It may be said that Zosimus did not himself write the history, but that he copied that of Eunapius, from which it only differs in brevity and in being less abusive of Stilicho. In other respects his account is much the same, especially in the attacks upon the Christian emperors. I think that both these authors brought out new editions, although I have not seen the first edition, but it may be conjectured from the title of the "new edition," which I have read, that, like Eunapius, he published a second edition. He is clearer and more concise, as we have said, than Eunapius, and rarely employs figures of speech. (SPCK)

The 'fisc' is the imperial treasury.  Photius draws attention to the title, Nea Historia, which he presumes indicates a new edition.  However this is not generally accepted today.

There had been much legislation to prevent pagans holding office from the fourth century onwards.  Neverthless pagans continued to do so.  Others in the late fifth century include the jurist Demochares, Pamprepius (consul ca. 479 and magister officiorum to Leontius, RE 18.3.409), and Severus who was consul in 470.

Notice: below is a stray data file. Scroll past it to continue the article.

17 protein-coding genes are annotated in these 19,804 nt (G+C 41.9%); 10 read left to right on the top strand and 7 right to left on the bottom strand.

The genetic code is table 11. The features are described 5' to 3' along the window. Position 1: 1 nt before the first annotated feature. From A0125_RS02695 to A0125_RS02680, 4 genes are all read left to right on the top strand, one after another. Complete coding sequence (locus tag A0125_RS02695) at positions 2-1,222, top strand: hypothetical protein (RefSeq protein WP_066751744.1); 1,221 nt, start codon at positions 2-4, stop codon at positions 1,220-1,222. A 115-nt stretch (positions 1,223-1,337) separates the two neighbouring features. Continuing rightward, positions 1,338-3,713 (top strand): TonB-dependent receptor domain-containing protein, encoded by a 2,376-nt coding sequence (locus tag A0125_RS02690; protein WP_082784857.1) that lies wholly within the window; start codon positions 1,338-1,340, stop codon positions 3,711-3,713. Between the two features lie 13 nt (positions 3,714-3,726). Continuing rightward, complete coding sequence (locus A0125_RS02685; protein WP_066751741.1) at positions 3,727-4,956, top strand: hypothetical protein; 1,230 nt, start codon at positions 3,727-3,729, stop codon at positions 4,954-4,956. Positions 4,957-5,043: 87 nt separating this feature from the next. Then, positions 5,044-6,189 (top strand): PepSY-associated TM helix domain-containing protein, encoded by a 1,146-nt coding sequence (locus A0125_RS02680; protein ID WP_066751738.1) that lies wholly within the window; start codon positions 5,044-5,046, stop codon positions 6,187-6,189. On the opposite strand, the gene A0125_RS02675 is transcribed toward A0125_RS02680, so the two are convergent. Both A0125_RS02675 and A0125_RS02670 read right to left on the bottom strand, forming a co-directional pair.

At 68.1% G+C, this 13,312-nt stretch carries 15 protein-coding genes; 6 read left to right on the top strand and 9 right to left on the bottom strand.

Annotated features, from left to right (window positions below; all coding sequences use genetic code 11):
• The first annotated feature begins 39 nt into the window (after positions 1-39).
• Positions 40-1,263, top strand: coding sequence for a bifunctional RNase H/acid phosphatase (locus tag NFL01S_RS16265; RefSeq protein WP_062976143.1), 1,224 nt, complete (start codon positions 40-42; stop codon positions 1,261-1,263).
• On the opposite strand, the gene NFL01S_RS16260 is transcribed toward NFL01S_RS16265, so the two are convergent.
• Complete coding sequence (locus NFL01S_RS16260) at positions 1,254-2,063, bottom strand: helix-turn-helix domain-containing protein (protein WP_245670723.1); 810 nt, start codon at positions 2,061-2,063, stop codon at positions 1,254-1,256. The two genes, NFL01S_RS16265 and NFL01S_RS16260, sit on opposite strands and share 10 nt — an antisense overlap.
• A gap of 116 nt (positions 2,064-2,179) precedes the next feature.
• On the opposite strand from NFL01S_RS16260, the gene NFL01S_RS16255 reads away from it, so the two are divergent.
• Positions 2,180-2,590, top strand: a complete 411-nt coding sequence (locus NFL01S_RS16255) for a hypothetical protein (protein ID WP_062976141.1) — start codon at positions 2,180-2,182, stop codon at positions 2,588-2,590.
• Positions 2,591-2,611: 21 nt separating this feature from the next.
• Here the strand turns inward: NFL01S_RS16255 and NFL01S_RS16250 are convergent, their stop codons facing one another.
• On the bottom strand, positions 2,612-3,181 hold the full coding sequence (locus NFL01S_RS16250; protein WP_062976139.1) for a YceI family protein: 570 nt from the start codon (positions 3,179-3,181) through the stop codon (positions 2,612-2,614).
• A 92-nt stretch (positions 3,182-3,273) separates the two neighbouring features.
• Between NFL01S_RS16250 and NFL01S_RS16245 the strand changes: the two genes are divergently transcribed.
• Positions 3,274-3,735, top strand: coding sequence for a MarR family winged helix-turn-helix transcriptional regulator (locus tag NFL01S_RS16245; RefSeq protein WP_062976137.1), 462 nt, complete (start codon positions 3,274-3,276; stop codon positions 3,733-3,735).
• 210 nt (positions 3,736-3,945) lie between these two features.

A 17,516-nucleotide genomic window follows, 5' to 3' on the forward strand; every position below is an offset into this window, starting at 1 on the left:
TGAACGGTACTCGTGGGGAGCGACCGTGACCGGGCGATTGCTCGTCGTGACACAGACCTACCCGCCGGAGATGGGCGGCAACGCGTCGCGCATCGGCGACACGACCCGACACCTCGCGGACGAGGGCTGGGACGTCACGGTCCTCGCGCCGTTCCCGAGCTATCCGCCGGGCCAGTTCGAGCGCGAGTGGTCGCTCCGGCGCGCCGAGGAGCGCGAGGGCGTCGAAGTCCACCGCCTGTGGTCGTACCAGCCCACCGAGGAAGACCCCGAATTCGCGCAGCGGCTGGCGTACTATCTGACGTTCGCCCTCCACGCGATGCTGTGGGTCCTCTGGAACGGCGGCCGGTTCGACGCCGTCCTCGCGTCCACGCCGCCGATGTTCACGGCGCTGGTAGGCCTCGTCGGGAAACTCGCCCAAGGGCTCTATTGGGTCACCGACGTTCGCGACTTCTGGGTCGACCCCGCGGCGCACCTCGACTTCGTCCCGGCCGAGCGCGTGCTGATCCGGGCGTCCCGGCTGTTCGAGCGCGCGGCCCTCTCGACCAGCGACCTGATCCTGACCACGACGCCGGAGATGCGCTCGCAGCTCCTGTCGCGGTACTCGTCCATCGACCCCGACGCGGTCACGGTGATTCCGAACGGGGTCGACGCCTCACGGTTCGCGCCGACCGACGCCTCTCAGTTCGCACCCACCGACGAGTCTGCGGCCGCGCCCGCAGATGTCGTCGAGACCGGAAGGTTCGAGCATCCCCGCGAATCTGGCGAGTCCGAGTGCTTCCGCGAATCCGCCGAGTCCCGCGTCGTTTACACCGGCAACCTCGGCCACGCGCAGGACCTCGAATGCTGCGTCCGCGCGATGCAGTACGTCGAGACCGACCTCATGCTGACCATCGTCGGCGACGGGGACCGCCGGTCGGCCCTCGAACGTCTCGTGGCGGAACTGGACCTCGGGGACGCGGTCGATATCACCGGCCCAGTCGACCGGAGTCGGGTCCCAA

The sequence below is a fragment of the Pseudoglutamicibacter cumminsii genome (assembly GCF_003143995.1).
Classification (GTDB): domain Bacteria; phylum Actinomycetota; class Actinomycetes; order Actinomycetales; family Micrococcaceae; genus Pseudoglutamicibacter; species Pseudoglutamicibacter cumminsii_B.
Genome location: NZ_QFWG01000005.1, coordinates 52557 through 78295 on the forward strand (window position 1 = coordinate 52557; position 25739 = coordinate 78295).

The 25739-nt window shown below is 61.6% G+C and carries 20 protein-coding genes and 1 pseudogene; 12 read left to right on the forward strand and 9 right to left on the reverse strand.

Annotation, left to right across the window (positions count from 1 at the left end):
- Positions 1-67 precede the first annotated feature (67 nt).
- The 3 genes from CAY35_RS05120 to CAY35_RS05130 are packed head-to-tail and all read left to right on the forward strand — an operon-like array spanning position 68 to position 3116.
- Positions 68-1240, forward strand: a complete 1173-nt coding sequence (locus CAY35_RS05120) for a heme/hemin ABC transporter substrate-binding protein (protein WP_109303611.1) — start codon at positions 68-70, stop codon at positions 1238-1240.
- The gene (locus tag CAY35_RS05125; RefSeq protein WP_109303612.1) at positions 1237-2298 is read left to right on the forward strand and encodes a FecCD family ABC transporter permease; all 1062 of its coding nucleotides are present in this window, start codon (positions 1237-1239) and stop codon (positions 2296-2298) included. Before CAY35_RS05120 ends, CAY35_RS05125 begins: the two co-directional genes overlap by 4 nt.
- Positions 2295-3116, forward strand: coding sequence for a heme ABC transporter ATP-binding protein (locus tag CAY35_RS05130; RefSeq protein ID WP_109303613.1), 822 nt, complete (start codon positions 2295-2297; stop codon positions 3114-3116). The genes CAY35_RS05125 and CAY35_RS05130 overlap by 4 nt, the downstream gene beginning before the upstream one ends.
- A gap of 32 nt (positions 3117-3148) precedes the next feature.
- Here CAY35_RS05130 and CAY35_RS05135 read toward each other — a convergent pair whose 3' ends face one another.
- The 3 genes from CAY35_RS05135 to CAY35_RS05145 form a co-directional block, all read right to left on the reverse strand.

It is thought that Zosimus used Dexippus for book 1, Eunapius for books 2-5.27, and Olympiodorus thereafter.  The history of the latter went down to 425.  All these are entirely or mostly lost, but Zosimus copied them slavishly.  This can be seen in book 5 where the presentation of Stilicho is hostile while he follows Eunapius, and then becomes mildly positive in 5.34 when he is following Olympiodorus.

Zosimus refers to the hated tax, the Chryargyrum (2.38.4), abolished by Anastasius I in 498, in terms that suggest strongly that he lived after that date.  Evagrius Scholasticus (elsewhere in this collection) writing at the end of the 6th century attacks Zosimus, and tells us that Eustathius, who died around 518,  also wrote against him.  This allows us to date Zosimus to the early 6th century.

About the manuscripts and editions

The text of Zosimus survives in a single manuscript now in the Vatican, Codex Vaticanus Graecus 156.  This was written over a period of two centuries, the 10th-12th, probably in the celebrated and scholarly Studios monastery in Constantinople.  However the manuscript has suffered damage.  A quaternion of 8 leaves is missing at the end of book 1 / start of book 2.  Also a single leaf has been cut out in book 5, ch. 22.  The Ms. was in the Vatican in 1475, but was moved to the closed shelves during the wars of religion in 1572.  It was made available again in the 1850s.  A surreptitous copy was made in the 16th century, however, and from copies of this all the texts until 1887 were derived.